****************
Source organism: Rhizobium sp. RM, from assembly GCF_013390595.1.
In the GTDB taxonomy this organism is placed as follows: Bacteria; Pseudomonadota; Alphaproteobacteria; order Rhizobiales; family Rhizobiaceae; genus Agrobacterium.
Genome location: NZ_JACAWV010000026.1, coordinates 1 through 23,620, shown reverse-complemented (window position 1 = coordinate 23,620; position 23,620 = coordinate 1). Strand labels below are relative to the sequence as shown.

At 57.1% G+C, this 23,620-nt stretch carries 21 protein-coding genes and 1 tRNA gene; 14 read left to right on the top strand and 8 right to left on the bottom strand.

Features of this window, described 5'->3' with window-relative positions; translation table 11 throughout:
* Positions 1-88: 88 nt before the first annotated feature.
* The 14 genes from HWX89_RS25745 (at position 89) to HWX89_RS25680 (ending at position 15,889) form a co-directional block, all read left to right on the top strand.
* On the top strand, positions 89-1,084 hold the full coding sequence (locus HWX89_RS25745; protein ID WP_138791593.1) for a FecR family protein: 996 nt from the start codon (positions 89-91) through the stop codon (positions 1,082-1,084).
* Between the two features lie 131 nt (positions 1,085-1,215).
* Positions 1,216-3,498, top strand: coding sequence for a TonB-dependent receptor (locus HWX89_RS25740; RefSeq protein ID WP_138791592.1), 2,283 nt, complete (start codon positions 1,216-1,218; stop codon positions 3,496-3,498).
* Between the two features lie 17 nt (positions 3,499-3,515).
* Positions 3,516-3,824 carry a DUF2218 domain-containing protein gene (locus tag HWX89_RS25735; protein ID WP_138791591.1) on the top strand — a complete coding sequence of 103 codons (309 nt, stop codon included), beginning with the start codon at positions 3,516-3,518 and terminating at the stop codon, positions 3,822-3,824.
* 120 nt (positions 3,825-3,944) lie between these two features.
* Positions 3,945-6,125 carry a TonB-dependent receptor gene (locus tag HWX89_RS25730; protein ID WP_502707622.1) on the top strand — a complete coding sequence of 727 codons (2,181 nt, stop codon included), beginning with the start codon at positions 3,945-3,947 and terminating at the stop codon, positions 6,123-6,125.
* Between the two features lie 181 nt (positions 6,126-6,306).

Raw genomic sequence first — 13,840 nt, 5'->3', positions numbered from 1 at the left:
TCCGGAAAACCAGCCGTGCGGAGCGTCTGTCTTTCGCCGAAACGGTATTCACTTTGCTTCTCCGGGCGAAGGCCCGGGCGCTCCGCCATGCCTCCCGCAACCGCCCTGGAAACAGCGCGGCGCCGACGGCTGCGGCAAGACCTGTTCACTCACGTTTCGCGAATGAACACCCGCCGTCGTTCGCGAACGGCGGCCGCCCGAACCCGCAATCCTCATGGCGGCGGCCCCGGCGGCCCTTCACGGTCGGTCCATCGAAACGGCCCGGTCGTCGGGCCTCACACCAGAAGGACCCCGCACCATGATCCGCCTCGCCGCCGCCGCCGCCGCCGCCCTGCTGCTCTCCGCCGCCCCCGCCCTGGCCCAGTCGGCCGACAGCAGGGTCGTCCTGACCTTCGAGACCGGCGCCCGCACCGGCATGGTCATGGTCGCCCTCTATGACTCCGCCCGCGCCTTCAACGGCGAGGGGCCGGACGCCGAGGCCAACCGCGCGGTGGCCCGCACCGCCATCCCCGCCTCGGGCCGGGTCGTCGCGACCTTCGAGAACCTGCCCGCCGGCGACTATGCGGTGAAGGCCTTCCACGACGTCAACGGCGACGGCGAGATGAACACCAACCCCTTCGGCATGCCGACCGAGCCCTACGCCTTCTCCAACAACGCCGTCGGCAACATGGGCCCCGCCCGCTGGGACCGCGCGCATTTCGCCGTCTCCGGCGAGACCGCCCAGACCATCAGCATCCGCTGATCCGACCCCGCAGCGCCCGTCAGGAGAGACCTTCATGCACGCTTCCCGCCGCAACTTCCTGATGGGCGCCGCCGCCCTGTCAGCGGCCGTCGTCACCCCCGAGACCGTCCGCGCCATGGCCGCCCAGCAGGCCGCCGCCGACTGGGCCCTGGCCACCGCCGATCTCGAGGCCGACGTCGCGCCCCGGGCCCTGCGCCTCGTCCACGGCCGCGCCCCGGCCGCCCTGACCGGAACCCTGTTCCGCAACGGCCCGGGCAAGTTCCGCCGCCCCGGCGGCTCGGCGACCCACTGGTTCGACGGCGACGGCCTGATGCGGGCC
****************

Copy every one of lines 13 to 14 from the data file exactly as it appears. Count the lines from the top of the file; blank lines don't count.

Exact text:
* 120 nt (positions 3,825-3,944) lie between these two features.
* Positions 3,945-6,125 carry a TonB-dependent receptor gene (locus tag HWX89_RS25730; protein ID WP_502707622.1) on the top strand — a complete coding sequence of 727 codons (2,181 nt, stop codon included), beginning with the start codon at positions 3,945-3,947 and terminating at the stop codon, positions 6,123-6,125.